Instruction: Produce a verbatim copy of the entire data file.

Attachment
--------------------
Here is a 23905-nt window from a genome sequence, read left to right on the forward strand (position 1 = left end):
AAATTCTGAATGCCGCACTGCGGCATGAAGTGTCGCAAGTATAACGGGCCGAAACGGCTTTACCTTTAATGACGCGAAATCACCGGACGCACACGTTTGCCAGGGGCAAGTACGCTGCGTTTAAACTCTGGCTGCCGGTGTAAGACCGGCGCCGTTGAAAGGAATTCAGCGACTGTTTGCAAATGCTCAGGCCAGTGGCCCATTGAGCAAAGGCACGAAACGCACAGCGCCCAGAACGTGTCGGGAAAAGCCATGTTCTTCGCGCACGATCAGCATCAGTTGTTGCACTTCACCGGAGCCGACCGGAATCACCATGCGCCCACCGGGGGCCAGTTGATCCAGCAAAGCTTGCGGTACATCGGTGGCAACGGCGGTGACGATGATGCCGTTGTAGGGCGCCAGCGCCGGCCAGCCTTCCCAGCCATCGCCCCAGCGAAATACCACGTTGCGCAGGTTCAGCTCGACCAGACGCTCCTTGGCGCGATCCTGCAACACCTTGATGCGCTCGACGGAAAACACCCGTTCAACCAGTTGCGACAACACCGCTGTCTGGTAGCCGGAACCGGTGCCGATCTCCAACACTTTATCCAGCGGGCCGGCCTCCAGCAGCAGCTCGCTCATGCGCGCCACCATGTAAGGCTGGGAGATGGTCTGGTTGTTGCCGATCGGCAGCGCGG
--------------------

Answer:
Here is a 23905-nt window from a genome sequence, read left to right on the forward strand (position 1 = left end):
AAATTCTGAATGCCGCACTGCGGCATGAAGTGTCGCAAGTATAACGGGCCGAAACGGCTTTACCTTTAATGACGCGAAATCACCGGACGCACACGTTTGCCAGGGGCAAGTACGCTGCGTTTAAACTCTGGCTGCCGGTGTAAGACCGGCGCCGTTGAAAGGAATTCAGCGACTGTTTGCAAATGCTCAGGCCAGTGGCCCATTGAGCAAAGGCACGAAACGCACAGCGCCCAGAACGTGTCGGGAAAAGCCATGTTCTTCGCGCACGATCAGCATCAGTTGTTGCACTTCACCGGAGCCGACCGGAATCACCATGCGCCCACCGGGGGCCAGTTGATCCAGCAAAGCTTGCGGTACATCGGTGGCAACGGCGGTGACGATGATGCCGTTGTAGGGCGCCAGCGCCGGCCAGCCTTCCCAGCCATCGCCCCAGCGAAATACCACGTTGCGCAGGTTCAGCTCGACCAGACGCTCCTTGGCGCGATCCTGCAACACCTTGATGCGCTCGACGGAAAACACCCGTTCAACCAGTTGCGACAACACCGCTGTCTGGTAGCCGGAACCGGTGCCGATCTCCAACACTTTATCCAGCGGGCCGGCCTCCAGCAGCAGCTCGCTCATGCGCGCCACCATGTAAGGCTGGGAGATGGTCTGGTTGTTGCCGATCGGCAGCGCGG